Student interns from Calumet and Houghton High Schools, under the guidance of faculty, staff, and students of the Historical Environments Spatial Analytics Lab and the Keweenaw Time Traveler team recently launched a new WebGIS for the Calumet and Laurium region.
The map can be found at www.calumetmap.com
The map integrates information collected by the student interns from 2017 and 2018 and integrates it with state, local, and Keweenaw Time Traveler datasets.
The WebGIS is the beginning of a multi-year partnership between many local organizations including MTU Social Sciences, Western UP Planning and Development Region, Keweenaw Economic Development Alliance, Keweenaw National Historical Park, and local municipalities to create a regional GIS for local planning, economic development, heritage management, tourism, and health promotion.
The WebGIS is an output of the NSF-funded Innovative Technology Experiences for Students and Teachers, "GRACE- GIS Resources and Applications for Career Education” project. GRACE is a collaboration between MTU's Historical Environments Spatial Analytics Lab, Eastern Michigan University's Institute for Geospatial Research and Education, and Michigan Virtual University, to bring GIS technologies to Michigan’s high school educators and intensive community-based internship experiences to high school students. You can read more about the GRACE Project on our website.
What should I bring?
Bring your memories! All you need is a short story and some enthusiasm and we will help you do the rest. One of our Time Traveler team members will make an audio recording of you telling your story, and then help you add it to the Keweenaw Time Traveler Explore App (learn more about the Explore App here). You can locate your story on a historic map—maybe at your grandmother's house where she taught you to make her special crust or at your favorite local pasty-maker. You can also include photographs to illustrate your story. Either bring a digital file on a thumb drive or bring the photograph and we can scan it for you (We'll even give you the high resolution digital file to keep!) Plan to spend about 10–20 minutes sharing your Pasty Story. After that, internet users will be able to enjoy your story and leave you feedback. We will also work with the StoryCorps app to share Pasty Stories with a national audience!
This program is a fun--and tasty!—way to #MapYourHistory with the Keweenaw Time Traveler. Can't wait to hear your Pasty Stories!
Research Associates from the Human Environments Spatial Analytics Lab and the Keweenaw Time Traveler project worked this weekend with Dr. Tim Scarlett (MTU Social Sciences) and others at the Quincy Smelter Works to highlight for MTU Alumni how we use remote sensing and GIS to support the preservation and interpretation of industrial heritage sites.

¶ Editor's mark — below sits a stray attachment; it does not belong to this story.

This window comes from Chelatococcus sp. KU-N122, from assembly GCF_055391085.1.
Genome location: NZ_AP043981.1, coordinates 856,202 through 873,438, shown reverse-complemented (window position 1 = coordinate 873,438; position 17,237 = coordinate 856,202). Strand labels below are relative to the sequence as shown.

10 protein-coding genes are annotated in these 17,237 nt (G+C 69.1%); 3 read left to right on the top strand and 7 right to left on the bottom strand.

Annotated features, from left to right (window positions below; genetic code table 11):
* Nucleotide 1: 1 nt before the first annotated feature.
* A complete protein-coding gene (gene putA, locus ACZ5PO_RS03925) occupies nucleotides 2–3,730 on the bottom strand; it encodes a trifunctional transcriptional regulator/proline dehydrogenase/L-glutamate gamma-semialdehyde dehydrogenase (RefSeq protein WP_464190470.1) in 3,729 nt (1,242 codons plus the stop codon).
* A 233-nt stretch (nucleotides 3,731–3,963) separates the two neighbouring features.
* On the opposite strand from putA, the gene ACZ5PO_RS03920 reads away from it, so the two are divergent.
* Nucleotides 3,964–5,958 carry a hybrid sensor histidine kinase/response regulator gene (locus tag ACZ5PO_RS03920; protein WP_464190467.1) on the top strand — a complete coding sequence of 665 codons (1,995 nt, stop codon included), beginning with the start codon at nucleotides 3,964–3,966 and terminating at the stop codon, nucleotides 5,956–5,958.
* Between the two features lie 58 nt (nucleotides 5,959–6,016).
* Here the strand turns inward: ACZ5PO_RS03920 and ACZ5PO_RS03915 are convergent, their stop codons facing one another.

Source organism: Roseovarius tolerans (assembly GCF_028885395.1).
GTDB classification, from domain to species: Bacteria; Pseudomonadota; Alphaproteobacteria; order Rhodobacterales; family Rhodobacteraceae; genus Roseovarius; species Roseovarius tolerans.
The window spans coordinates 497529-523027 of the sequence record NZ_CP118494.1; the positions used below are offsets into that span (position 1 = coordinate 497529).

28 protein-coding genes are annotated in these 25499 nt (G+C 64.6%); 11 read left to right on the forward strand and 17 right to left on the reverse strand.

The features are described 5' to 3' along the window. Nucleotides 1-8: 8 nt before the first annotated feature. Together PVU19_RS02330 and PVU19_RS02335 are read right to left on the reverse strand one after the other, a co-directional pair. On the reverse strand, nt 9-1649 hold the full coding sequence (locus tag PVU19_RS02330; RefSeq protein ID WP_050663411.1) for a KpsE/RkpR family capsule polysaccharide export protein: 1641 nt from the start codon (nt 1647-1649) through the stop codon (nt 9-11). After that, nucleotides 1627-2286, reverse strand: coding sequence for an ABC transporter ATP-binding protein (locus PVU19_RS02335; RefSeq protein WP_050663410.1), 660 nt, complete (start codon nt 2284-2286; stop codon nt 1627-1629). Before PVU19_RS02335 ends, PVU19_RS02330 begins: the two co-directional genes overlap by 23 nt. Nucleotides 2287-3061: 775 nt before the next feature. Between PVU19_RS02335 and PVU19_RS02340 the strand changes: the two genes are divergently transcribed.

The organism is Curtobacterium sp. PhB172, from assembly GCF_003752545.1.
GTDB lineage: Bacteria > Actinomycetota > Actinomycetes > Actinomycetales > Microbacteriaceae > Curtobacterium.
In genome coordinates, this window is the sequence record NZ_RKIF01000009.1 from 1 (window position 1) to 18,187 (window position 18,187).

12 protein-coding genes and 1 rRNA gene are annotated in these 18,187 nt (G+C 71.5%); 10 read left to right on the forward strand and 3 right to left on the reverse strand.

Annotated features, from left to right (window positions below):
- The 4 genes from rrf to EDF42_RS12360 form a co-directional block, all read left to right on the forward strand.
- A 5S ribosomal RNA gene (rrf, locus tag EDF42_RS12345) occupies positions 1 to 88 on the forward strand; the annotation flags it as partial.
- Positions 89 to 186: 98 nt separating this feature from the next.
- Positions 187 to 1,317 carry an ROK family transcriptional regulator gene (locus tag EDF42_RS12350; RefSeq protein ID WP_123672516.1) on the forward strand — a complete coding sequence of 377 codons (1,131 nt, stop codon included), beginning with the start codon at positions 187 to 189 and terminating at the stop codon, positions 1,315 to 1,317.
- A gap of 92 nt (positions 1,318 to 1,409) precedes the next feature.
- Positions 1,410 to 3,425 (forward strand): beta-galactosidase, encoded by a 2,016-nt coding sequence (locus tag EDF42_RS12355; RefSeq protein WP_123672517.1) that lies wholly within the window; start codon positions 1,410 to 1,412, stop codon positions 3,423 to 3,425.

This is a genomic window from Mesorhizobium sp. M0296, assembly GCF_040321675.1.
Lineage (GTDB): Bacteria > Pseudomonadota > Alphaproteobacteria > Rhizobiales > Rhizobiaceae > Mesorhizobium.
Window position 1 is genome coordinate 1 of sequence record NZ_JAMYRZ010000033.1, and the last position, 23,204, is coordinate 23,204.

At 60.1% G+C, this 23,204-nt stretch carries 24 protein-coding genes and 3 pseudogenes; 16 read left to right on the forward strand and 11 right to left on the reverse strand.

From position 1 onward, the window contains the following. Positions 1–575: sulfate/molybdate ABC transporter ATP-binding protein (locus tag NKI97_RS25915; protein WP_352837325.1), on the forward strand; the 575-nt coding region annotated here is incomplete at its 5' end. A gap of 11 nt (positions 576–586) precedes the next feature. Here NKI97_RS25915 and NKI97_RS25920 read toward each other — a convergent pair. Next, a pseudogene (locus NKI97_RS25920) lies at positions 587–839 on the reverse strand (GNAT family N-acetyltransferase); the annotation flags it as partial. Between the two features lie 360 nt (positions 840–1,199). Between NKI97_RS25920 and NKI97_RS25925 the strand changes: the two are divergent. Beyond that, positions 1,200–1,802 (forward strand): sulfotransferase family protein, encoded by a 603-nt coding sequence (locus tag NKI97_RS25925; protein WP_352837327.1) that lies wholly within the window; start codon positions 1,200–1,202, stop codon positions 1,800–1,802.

The research team is using a suite of geospatial technologies—including Ground Penetrating Radar, LiDAR, Photogrammetry, Thermal and spectral imaging, among others. HESAL staff built an web-based Historical GIS (see links below) to document how the property has changed over time, help the scientists examine the remote sensing and geospatial data, enable digital exhibitions and tools for public education, and help the site managers make wise decisions about the vast cultural resources at the site.
Even if you missed this event, you can explore old maps of Quincy Hill on the Explore App right now. Or, next time you take a tour of the Quincy Mine Hoist Association, you can use the Keweenaw Time Traveler kiosk while you wait to get on the tram. Drop a point and share a story! This easy-access touch-screen will be at the Mine Hoist all season.
Are you among the hundreds of Time Travelers who have submitted story points to the Explore App? Have you been planning to share some stories but want more options? Either way, we have good news. Improved options for sharing stories on the Explore App are now live!
The new "Share Story" button is easier to find (see above!). You can still choose a location and a year on the Time Traveler's historic maps, and tell stories about anything — from your grandmother's pasty recipe to your childhood sledding memories. As always, you can illustrate your story with photographs. Now, you can also include audio and video files! We improved the interface so you can easily see your uploads and edit them as you go.
This updated interface was team-built by Michigan Tech students in Dr. Robert Pastel's Human-Computer Interaction class. The students met with the Keweenaw Time Traveler directors and research associates, heard about our need to enhance the capability of the "Share Story" feature, asked a lot of good questions, and got to work. Assessment of their drafts was conducted by graduate students working with Dr. Karla Kitalong in Michigan Tech's program in Scientific and Technical Communication. Just like the Keweenaw Time Traveler itself, interface updates and data additions result from great team work between faculty and students across the university.
Want to learn more about getting started with the Explore App? Check out these earlier blog posts about the Explore App's capabilities and the How-to Videos. You can also go directly to the HESA Lab's YouTube Channel.
Here's a shared story about Michigan's Oldest Woman who lived at 212 Iroquois Street in Laurium! What kinds of stories will you tell?